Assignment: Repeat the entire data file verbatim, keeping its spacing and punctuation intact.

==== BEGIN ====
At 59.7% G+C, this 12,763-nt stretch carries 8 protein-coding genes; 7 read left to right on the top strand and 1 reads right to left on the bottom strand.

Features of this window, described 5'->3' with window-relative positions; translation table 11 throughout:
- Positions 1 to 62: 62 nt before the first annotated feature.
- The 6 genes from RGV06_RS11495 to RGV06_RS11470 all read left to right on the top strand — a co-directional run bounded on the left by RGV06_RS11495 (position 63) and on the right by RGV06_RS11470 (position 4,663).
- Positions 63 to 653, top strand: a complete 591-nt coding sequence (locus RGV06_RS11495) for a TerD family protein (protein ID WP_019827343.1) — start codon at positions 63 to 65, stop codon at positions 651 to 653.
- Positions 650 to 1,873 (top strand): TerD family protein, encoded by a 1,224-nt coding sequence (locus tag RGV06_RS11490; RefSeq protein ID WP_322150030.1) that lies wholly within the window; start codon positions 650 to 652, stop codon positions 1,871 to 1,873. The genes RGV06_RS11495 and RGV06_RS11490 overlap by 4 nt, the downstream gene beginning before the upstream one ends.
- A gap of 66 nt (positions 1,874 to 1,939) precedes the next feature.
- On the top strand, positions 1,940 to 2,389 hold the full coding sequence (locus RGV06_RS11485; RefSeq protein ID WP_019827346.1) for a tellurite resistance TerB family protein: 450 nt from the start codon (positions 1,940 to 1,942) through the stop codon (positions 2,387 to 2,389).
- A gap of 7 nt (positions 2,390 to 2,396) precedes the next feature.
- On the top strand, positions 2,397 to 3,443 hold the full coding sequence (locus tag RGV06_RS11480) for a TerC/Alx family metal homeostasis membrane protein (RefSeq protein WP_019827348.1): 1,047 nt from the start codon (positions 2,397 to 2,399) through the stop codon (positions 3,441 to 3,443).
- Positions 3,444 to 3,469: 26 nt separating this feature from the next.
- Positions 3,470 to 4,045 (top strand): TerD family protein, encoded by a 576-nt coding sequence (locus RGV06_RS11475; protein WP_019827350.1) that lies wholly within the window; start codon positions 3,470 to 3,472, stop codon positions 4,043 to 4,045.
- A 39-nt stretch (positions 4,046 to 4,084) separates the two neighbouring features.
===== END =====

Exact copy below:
At 59.7% G+C, this 12,763-nt stretch carries 8 protein-coding genes; 7 read left to right on the top strand and 1 reads right to left on the bottom strand.

Features of this window, described 5'->3' with window-relative positions; translation table 11 throughout:
- Positions 1 to 62: 62 nt before the first annotated feature.
- The 6 genes from RGV06_RS11495 to RGV06_RS11470 all read left to right on the top strand — a co-directional run bounded on the left by RGV06_RS11495 (position 63) and on the right by RGV06_RS11470 (position 4,663).
- Positions 63 to 653, top strand: a complete 591-nt coding sequence (locus RGV06_RS11495) for a TerD family protein (protein ID WP_019827343.1) — start codon at positions 63 to 65, stop codon at positions 651 to 653.
- Positions 650 to 1,873 (top strand): TerD family protein, encoded by a 1,224-nt coding sequence (locus tag RGV06_RS11490; RefSeq protein ID WP_322150030.1) that lies wholly within the window; start codon positions 650 to 652, stop codon positions 1,871 to 1,873. The genes RGV06_RS11495 and RGV06_RS11490 overlap by 4 nt, the downstream gene beginning before the upstream one ends.
- A gap of 66 nt (positions 1,874 to 1,939) precedes the next feature.
- On the top strand, positions 1,940 to 2,389 hold the full coding sequence (locus RGV06_RS11485; RefSeq protein ID WP_019827346.1) for a tellurite resistance TerB family protein: 450 nt from the start codon (positions 1,940 to 1,942) through the stop codon (positions 2,387 to 2,389).
- A gap of 7 nt (positions 2,390 to 2,396) precedes the next feature.
- On the top strand, positions 2,397 to 3,443 hold the full coding sequence (locus tag RGV06_RS11480) for a TerC/Alx family metal homeostasis membrane protein (RefSeq protein WP_019827348.1): 1,047 nt from the start codon (positions 2,397 to 2,399) through the stop codon (positions 3,441 to 3,443).
- Positions 3,444 to 3,469: 26 nt separating this feature from the next.
- Positions 3,470 to 4,045 (top strand): TerD family protein, encoded by a 576-nt coding sequence (locus RGV06_RS11475; protein WP_019827350.1) that lies wholly within the window; start codon positions 3,470 to 3,472, stop codon positions 4,043 to 4,045.
- A 39-nt stretch (positions 4,046 to 4,084) separates the two neighbouring features.